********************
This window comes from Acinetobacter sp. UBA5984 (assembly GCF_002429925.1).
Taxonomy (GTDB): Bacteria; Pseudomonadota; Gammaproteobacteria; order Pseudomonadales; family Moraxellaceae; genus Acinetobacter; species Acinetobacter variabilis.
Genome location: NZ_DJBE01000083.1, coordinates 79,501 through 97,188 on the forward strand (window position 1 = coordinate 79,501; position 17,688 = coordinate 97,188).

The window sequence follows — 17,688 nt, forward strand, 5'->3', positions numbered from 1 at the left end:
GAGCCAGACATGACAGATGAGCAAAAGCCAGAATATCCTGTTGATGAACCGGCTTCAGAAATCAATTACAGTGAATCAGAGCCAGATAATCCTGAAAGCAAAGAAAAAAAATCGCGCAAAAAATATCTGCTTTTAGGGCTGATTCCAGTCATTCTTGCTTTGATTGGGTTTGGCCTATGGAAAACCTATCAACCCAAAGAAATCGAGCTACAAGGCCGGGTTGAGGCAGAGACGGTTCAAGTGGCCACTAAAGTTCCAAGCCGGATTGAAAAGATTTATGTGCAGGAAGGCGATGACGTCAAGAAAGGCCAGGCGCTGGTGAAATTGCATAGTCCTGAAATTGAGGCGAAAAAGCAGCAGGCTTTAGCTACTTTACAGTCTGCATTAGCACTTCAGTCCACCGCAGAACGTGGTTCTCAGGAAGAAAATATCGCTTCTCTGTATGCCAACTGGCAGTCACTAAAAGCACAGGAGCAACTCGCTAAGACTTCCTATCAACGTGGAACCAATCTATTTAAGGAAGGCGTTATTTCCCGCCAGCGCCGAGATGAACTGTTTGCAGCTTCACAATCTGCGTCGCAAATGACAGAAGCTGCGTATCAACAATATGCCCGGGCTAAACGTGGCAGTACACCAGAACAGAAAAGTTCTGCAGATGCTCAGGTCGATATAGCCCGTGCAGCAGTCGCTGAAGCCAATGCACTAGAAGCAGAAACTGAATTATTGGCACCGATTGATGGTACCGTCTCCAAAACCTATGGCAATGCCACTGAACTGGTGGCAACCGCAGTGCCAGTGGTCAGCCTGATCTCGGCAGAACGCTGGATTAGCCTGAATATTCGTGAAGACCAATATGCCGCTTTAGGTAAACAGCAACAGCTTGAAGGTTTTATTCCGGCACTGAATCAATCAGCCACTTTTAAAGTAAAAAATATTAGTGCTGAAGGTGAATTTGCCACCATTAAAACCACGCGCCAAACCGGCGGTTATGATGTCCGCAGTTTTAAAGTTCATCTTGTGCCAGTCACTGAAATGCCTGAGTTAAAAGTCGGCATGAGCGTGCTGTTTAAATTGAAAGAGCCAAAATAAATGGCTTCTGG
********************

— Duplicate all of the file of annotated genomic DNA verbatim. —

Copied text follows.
This window comes from Acinetobacter sp. UBA5984 (assembly GCF_002429925.1).
Taxonomy (GTDB): Bacteria; Pseudomonadota; Gammaproteobacteria; order Pseudomonadales; family Moraxellaceae; genus Acinetobacter; species Acinetobacter variabilis.
Genome location: NZ_DJBE01000083.1, coordinates 79,501 through 97,188 on the forward strand (window position 1 = coordinate 79,501; position 17,688 = coordinate 97,188).

The window sequence follows — 17,688 nt, forward strand, 5'->3', positions numbered from 1 at the left end:
GAGCCAGACATGACAGATGAGCAAAAGCCAGAATATCCTGTTGATGAACCGGCTTCAGAAATCAATTACAGTGAATCAGAGCCAGATAATCCTGAAAGCAAAGAAAAAAAATCGCGCAAAAAATATCTGCTTTTAGGGCTGATTCCAGTCATTCTTGCTTTGATTGGGTTTGGCCTATGGAAAACCTATCAACCCAAAGAAATCGAGCTACAAGGCCGGGTTGAGGCAGAGACGGTTCAAGTGGCCACTAAAGTTCCAAGCCGGATTGAAAAGATTTATGTGCAGGAAGGCGATGACGTCAAGAAAGGCCAGGCGCTGGTGAAATTGCATAGTCCTGAAATTGAGGCGAAAAAGCAGCAGGCTTTAGCTACTTTACAGTCTGCATTAGCACTTCAGTCCACCGCAGAACGTGGTTCTCAGGAAGAAAATATCGCTTCTCTGTATGCCAACTGGCAGTCACTAAAAGCACAGGAGCAACTCGCTAAGACTTCCTATCAACGTGGAACCAATCTATTTAAGGAAGGCGTTATTTCCCGCCAGCGCCGAGATGAACTGTTTGCAGCTTCACAATCTGCGTCGCAAATGACAGAAGCTGCGTATCAACAATATGCCCGGGCTAAACGTGGCAGTACACCAGAACAGAAAAGTTCTGCAGATGCTCAGGTCGATATAGCCCGTGCAGCAGTCGCTGAAGCCAATGCACTAGAAGCAGAAACTGAATTATTGGCACCGATTGATGGTACCGTCTCCAAAACCTATGGCAATGCCACTGAACTGGTGGCAACCGCAGTGCCAGTGGTCAGCCTGATCTCGGCAGAACGCTGGATTAGCCTGAATATTCGTGAAGACCAATATGCCGCTTTAGGTAAACAGCAACAGCTTGAAGGTTTTATTCCGGCACTGAATCAATCAGCCACTTTTAAAGTAAAAAATATTAGTGCTGAAGGTGAATTTGCCACCATTAAAACCACGCGCCAAACCGGCGGTTATGATGTCCGCAGTTTTAAAGTTCATCTTGTGCCAGTCACTGAAATGCCTGAGTTAAAAGTCGGCATGAGCGTGCTGTTTAAATTGAAAGAGCCAAAATAAATGGCTTCTGG